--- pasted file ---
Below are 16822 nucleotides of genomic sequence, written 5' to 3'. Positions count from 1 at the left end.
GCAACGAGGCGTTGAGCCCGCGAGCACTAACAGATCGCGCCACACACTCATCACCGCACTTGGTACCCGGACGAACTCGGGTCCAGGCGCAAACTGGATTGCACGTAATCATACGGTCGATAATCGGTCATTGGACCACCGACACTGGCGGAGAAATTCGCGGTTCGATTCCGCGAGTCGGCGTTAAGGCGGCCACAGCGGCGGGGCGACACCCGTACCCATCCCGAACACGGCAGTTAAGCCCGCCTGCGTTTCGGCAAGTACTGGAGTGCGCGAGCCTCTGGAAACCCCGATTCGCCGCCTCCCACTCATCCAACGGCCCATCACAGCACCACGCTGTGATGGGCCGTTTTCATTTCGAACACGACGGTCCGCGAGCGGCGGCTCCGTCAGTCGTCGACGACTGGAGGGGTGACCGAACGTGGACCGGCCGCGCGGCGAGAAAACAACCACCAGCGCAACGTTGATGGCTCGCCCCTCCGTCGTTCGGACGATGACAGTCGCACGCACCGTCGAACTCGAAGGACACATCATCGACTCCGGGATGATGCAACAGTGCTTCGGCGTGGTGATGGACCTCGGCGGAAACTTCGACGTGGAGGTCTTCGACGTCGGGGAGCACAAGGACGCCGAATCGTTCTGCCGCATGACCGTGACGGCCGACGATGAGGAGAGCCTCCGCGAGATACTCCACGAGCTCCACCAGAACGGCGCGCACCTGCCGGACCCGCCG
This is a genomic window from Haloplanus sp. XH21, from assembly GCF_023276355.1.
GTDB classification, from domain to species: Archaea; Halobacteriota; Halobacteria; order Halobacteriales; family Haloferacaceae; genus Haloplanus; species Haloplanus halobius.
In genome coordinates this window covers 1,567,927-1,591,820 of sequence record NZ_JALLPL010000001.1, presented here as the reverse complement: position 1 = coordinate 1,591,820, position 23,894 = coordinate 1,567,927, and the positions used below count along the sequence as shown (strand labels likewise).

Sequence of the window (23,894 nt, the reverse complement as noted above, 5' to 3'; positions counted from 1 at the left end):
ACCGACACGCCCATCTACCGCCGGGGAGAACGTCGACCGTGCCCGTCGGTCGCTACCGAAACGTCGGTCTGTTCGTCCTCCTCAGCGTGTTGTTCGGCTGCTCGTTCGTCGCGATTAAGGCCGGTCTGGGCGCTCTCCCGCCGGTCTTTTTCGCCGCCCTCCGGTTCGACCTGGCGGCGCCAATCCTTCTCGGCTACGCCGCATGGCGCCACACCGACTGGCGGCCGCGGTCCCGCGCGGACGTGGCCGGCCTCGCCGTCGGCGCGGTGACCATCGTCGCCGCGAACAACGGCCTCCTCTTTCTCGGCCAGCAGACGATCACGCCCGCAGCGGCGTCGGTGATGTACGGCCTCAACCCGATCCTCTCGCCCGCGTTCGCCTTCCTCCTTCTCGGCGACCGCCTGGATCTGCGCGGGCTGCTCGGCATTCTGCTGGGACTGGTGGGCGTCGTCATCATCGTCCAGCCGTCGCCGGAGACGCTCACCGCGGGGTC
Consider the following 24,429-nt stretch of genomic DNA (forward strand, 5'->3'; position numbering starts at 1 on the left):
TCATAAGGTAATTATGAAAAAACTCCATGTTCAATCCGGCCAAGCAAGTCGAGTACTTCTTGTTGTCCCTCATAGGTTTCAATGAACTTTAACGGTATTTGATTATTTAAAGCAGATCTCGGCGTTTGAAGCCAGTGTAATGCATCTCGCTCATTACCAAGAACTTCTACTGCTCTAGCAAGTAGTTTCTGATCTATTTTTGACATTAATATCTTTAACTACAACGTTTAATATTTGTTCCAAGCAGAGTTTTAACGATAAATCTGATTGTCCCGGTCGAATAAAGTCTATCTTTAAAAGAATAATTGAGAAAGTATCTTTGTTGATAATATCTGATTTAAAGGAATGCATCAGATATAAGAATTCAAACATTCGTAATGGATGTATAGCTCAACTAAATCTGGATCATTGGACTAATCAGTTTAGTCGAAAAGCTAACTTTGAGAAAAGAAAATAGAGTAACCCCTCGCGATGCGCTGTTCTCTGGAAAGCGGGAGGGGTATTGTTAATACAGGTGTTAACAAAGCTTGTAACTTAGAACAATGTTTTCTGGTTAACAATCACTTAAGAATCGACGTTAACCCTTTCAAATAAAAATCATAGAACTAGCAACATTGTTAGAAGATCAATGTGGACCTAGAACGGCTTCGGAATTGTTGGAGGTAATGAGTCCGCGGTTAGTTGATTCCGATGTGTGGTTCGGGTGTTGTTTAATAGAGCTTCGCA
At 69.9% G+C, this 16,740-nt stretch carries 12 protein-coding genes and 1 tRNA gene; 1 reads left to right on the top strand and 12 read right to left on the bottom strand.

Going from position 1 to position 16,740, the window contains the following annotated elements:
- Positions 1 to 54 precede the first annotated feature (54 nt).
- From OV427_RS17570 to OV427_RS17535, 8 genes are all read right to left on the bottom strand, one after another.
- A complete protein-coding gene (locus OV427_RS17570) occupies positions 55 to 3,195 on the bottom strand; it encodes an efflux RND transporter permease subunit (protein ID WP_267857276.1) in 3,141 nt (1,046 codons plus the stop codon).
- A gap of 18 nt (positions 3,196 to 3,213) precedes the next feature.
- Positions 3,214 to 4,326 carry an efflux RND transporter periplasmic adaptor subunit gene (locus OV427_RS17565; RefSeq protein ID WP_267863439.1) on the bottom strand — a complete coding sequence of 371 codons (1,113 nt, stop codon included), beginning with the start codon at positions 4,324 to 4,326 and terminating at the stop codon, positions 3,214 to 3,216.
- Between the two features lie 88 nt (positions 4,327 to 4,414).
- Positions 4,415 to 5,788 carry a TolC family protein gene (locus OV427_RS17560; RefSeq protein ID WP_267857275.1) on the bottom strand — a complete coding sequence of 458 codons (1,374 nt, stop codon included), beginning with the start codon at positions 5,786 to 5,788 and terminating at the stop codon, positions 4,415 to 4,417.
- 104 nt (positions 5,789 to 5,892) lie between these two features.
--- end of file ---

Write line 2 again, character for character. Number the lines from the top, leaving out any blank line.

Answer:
GCAACGAGGCGTTGAGCCCGCGAGCACTAACAGATCGCGCCACACACTCATCACCGCACTTGGTACCCGGACGAACTCGGGTCCAGGCGCAAACTGGATTGCACGTAATCATACGGTCGATAATCGGTCATTGGACCACCGACACTGGCGGAGAAATTCGCGGTTCGATTCCGCGAGTCGGCGTTAAGGCGGCCACAGCGGCGGGGCGACACCCGTACCCATCCCGAACACGGCAGTTAAGCCCGCCTGCGTTTCGGCAAGTACTGGAGTGCGCGAGCCTCTGGAAACCCCGATTCGCCGCCTCCCACTCATCCAACGGCCCATCACAGCACCACGCTGTGATGGGCCGTTTTCATTTCGAACACGACGGTCCGCGAGCGGCGGCTCCGTCAGTCGTCGACGACTGGAGGGGTGACCGAACGTGGACCGGCCGCGCGGCGAGAAAACAACCACCAGCGCAACGTTGATGGCTCGCCCCTCCGTCGTTCGGACGATGACAGTCGCACGCACCGTCGAACTCGAAGGACACATCATCGACTCCGGGATGATGCAACAGTGCTTCGGCGTGGTGATGGACCTCGGCGGAAACTTCGACGTGGAGGTCTTCGACGTCGGGGAGCACAAGGACGCCGAATCGTTCTGCCGCATGACCGTGACGGCCGACGATGAGGAGAGCCTCCGCGAGATACTCCACGAGCTCCACCAGAACGGCGCGCACCTGCCGGACCCGCCG